Change management is an integral part of any digital transformation process. Find out how charities can make this transition as smooth as possible.
This article is sponsored by Trillium - specialists in digital transformation and enablers of change for charities, non-profits and membership organisations.
If you search goodreads for a quote with which to begin an article on change management you will be met by no fewer than 6,578 results. It quickly becomes clear that many of humanity’s greatest minds (and best-selling YA novelists) have spent a lot of time dwelling on change.
Amongst these quotes, there are a lot of good ones. They broadly fall into two categories: those reflecting that change is scary, and those asserting that change is necessary. For most organisations, both are true.
Many of our era’s most successful tech companies are the product of sudden and profound change. It was not that long ago that Amazon was primarily an online retailer of print literature; that Netflix sent you DVDs in the post. These organisations are successful for a number of reasons, but chief among them is an ability to predict changes in consumer habits and adapt to them. These organisations have now evolved to shaping these habits.
These tech companies had a number of prominent competitors - competitors that in many cases possessed greater resources and higher visibility. But these organisations failed to change. And the result? When was the last time you rented a movie from Blockbuster?
Change then is necessary, if daunting. And it is paramount that this change is handled properly. For the change necessary for an organisation to completely transform its operations is not merely a practical one - a cultural change is also necessary. Change management is a term that sometimes gets thrown around a little loosely. Properly applied, it refers to a structured approach put in place to ensure that transitions are handled smoothly and that organisations are set up to benefit from the long-term effects of change. A structured approach, however, doesn’t necessarily require adhering to one of the multitude of change management models out there.
A change mindset is more important than a change model. By instilling the right culture, you can make sure that teams are invested and informed, and ready to move from one way of working to another.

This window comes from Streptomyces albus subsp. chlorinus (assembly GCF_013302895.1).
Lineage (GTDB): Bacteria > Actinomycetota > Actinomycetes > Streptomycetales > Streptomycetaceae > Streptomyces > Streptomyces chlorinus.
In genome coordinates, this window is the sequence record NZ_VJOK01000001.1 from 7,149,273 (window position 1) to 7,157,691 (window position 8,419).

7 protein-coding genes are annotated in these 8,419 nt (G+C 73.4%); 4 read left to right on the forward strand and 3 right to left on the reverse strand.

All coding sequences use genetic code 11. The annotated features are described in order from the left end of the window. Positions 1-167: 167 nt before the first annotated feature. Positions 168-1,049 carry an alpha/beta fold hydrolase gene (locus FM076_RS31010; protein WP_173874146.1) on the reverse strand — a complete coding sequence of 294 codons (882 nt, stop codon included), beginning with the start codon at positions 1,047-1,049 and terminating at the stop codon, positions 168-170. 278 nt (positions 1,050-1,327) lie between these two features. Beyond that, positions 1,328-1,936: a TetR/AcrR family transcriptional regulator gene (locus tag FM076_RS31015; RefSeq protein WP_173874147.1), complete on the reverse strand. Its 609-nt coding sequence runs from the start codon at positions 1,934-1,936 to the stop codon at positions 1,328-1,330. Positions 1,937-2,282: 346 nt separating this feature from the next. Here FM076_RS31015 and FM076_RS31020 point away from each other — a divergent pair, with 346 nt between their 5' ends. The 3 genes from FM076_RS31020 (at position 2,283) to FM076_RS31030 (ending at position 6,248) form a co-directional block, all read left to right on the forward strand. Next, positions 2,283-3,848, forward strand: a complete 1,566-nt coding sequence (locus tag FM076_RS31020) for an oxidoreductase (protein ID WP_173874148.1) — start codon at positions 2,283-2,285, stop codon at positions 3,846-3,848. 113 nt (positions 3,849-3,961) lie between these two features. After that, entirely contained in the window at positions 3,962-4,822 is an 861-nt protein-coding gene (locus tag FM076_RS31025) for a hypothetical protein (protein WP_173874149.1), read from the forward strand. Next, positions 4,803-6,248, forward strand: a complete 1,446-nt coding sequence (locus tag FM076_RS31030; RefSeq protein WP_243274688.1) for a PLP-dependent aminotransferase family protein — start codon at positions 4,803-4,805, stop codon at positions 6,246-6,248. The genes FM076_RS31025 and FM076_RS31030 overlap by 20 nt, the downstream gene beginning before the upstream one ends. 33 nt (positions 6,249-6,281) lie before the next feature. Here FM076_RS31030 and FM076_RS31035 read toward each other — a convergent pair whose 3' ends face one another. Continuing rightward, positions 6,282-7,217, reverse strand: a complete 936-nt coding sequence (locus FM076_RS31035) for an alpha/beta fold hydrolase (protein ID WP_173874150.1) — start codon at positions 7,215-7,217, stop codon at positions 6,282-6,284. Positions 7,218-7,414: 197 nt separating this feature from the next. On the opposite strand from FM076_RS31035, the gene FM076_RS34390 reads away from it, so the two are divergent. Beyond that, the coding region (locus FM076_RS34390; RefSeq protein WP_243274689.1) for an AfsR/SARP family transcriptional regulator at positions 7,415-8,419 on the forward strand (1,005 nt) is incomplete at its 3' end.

There are a number of problems that need to be addressed before an organisation can fully embrace innovation and change. From one side, there may be a lack of understanding or confidence in new procedures. From another, there may be unrealistically high expectations.
This can be daunting. Which is precisely why it’s so important to proactively manage the expectations and experiences of those who will be affected by the change - both inside and outside the organisation. Adopting an iterative approach (where it is understood that development will be an organic result of trial and error over time) is crucial. The acceptance of, and preparation for, initial failure is a necessary part of the process, as it will provide your organisation with invaluable lessons.
Before delving into the following steps, you might want to catch up on our previous piece on how to create an innovative culture.
Securing buy-in is one of the most important of these steps. It is crucial that people throughout your organisation are on board with any efforts to implement change. One of the challenges you might face is that of demonstrating the value of an investment.
You may initially have trouble demonstrating the value of an investment. Start small, gather data and use it to demonstrate ROI before scaling up operations. Poor foundations lead to poor results. Good underlying systems must be built slowly, as a result of small, successful actions. This process will take time, but will ensure that you have fit-for-purpose systems that work for your charity, rather than out-of-the-box change solutions that may do little more than excite top-level discussion.